Coaches 2 cents: The best $3 a gal who runs, can spend
“Running is a free sport.”
– said a jogger.
Sure it’s free just add: race bib fees, travel, that expo jacket you had to have, GPS watches, fuel, protein, run friendly headphones, gu, glide, foam rollers, super fancy gluten free-electrolyte clad waters, sunscreen, visor, socks, gloves, clothes (moisture wicking, absorbing, dry fit, reflective, with pockets), water bottles, water belts, pancakes, (still reading?) compression wear, socks with arch support, gloves, insoles, the list goes on and we didn’t even get to every gals favorite … shoes!
Yes! We love shoes! So now that we have your attention… you really need NONE of these things, if you can’t run, so lets get back to basics for $3.
The best analogy we can give, or have heard given to runner to comprehend the importance of lacrosse ball starts with your shoes. Imagine your shoes laces tied in double knot, very tightly. Annoying, especially if you’re in a hurry. If we keep pulling and tugging at the ends of the laces, the knot in the middle gets tighter right? If what we want to do is loosen the knot, we all know that a slow, patient, not rushed kneading motion will losen the knot, allowing it to go back to it’s original untied status. Muscles are very similar. If we keep using them without some release of the knots, they get tighter, or snap.
So, with all the motivating and necessary investments that make running easier, more fun, fashionable, or effective, whatever the motivator, we are big believer in $3 that can come out of your shoe fund, to keep you in your running shoes longer and save you a lot time in the long run (pun intended). You can find one at your neighborhood sports store, your nephews lacrosse bag, or Amazon.
Here’s how to DIY Myofascial release (AKA use your lacrosse ball):
Sit on a hard floor or surface and place the lacrosse all under your glute region, one side a time.
If the ball is on the right glute, cross your leg over your left leg and place hands behind you on the ground for support. Lift your body weight off the ground slightly and began making small circular movements on the posterior of the hoop. Slow and repeat over tender spots.
Why: Increased flexibility and mobility in the glutes and hips
Moving on down…..
The lacrosse ball can get into those tight calves in two ways: calf smash + calf roll
Coming into a ball on your toes, in a sort of crouched position, is a good way to start a calf smash. Place the ball between the back of you calf and the back of your hamstring that is touching your clalf, then apply pressure. Try the ball in few different spots, then stand and see the difference.
Seated legs outstretched in front of you place the ball under one calf and cross the other leg over. Hands placed behind you for support, slowly roll the call under the calf.
Why: Tight calves, can create tight feet muscles, and pull the knee. That is two very good weighted reasons to release those calves. We could continue, but that is plenty right there.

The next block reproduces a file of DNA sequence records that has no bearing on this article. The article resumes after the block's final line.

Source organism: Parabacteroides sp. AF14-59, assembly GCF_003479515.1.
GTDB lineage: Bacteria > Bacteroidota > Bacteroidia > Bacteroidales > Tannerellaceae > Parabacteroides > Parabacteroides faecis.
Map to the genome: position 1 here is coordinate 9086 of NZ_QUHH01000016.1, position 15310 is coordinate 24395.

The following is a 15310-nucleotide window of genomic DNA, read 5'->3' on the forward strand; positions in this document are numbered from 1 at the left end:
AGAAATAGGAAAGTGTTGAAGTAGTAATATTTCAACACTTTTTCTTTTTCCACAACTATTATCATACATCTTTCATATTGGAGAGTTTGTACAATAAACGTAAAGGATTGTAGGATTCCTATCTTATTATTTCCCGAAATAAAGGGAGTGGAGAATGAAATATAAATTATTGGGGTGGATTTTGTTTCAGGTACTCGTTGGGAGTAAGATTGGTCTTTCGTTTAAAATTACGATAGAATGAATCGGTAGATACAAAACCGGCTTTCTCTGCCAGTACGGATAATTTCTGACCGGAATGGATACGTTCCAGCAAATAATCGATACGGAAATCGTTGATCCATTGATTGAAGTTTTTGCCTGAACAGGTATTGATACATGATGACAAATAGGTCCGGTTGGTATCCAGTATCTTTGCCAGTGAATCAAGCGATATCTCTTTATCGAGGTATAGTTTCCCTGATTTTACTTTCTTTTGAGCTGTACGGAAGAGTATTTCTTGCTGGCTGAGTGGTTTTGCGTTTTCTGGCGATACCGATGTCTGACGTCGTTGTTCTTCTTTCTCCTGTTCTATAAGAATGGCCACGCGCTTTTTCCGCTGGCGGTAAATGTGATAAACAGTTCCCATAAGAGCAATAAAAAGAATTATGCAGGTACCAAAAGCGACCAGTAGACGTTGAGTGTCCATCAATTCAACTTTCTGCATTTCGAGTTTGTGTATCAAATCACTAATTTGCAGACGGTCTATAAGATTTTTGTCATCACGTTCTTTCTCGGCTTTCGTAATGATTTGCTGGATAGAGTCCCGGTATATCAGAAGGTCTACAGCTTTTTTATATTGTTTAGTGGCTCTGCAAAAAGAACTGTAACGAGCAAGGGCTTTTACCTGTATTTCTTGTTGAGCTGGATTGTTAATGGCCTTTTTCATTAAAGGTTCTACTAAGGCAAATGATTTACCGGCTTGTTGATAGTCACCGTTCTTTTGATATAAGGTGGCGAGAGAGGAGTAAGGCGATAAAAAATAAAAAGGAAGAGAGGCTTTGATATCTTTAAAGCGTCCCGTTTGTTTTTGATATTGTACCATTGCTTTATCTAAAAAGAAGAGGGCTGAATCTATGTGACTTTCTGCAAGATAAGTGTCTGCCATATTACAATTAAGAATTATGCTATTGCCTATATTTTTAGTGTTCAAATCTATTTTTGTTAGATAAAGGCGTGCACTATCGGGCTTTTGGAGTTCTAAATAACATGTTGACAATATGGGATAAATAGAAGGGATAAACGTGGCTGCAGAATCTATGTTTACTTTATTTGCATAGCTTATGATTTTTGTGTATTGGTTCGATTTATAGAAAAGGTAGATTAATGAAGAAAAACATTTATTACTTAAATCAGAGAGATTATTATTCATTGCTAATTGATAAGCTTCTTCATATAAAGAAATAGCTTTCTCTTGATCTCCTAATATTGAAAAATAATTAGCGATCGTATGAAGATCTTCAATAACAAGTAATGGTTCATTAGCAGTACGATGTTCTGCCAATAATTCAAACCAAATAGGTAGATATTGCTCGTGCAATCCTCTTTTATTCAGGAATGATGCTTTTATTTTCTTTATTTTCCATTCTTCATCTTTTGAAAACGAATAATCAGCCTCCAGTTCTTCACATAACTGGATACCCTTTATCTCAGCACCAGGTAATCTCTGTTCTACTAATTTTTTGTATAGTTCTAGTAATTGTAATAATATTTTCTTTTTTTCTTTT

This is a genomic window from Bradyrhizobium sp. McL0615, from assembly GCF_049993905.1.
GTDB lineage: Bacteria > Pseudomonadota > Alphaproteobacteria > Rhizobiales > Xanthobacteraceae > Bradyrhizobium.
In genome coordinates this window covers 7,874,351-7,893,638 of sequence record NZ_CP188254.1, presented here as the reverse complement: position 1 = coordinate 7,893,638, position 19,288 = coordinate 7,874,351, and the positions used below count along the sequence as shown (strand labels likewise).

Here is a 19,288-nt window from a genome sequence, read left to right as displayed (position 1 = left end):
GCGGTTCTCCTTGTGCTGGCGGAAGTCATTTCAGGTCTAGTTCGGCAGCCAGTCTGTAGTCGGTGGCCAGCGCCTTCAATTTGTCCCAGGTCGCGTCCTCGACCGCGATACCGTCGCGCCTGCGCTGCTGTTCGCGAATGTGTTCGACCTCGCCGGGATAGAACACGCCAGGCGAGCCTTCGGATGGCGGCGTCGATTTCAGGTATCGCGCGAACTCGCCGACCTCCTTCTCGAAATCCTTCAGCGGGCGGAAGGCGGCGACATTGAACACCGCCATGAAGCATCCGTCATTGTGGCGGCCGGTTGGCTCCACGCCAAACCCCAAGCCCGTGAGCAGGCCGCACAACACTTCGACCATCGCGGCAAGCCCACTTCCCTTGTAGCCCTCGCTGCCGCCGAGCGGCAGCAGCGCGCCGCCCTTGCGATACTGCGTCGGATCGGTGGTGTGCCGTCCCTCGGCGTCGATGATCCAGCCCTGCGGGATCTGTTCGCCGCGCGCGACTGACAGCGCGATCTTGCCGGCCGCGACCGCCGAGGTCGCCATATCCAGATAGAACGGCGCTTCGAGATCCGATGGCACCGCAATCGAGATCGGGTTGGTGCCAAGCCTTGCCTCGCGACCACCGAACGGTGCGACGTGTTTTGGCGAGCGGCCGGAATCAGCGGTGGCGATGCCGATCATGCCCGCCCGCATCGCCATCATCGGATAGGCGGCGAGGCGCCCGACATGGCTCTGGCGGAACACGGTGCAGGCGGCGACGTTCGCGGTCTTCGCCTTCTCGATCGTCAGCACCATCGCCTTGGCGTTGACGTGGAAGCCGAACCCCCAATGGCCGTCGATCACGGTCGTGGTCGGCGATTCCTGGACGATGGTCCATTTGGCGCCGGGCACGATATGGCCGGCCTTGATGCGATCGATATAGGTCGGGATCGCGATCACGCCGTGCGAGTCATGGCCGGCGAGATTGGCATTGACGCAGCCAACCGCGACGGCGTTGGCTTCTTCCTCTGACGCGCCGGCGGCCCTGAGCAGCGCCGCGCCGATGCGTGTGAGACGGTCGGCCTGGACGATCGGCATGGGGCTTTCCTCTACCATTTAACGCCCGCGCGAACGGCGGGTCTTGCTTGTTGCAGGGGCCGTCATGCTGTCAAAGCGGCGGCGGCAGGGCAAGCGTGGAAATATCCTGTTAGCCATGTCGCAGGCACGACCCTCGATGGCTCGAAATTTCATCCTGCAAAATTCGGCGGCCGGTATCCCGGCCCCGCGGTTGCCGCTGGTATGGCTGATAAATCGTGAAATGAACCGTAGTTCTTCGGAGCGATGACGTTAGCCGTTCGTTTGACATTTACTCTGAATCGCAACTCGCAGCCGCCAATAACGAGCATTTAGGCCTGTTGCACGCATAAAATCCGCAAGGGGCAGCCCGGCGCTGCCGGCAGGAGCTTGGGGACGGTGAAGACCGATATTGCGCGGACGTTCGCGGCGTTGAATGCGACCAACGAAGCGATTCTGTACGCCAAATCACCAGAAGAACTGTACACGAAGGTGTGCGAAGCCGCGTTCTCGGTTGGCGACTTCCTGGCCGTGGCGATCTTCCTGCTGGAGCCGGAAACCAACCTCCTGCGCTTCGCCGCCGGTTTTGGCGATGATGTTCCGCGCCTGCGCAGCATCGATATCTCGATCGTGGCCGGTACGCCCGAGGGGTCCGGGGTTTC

Our most favorite use the lacrosse bell, not only helps prevent tight arches, but it releases the calves, and the prevents pulling of the IT bands and supporting knee muscles.
Place the ball under one foot (best in socks or barefoot) and slowly roll the ball while applying pressure. Stand firm on the other leg. Repeat for 30 seconds.
Why: You can’t run (or walk) without your feet. Think of how much you use your feet in a day. A lot right? So the least we can, and must do, is give them a break. A literal break in tight muscle fibers and even helps loosen hamstrings!
Why 2.0: Ever heard of Planter Fasciitis? Yes: then you know how using a lacrosse ball prevents the tightening of your arches and it’s a must do! No? Lucky you, and we hope you never have to experiecne PF…so trust any runner who has had it, losing your feet helps prevent it, and everything above them in the meantime!
To “top” it off, here’s a bonus use for your $3 investment:
Standing against a clear and clean wall, place the ball between you and wall at your shoulder, while your back faces the wall. Slowey apply pressure by backing up into the ball again the small, and make small circular motions. Ok to do in an office and / or work setting.
Why: So much of stress and tension from driving, sitting, working, is held in our back and neck — enjoy this one!
Lying face down the ground with your forearms outstretched in front of you, stomach resting on the ground, place the ball 2 inches from the left or right of you belly button, and slightly below. Roll the ball down towards your femur.
Why: The psoas, is more than fun to say, it’s the most powerful hip flexor in the body, and used in EVERY single running stride.
We hope you more use out of your beloved running shoes and:
- Get your lacrosse ball right now
- Make it a habit of practicing these recovery techniques daily
- See why we don’t leave home without it, added bonus: it’s easy to pack!
Happy running, and rolling…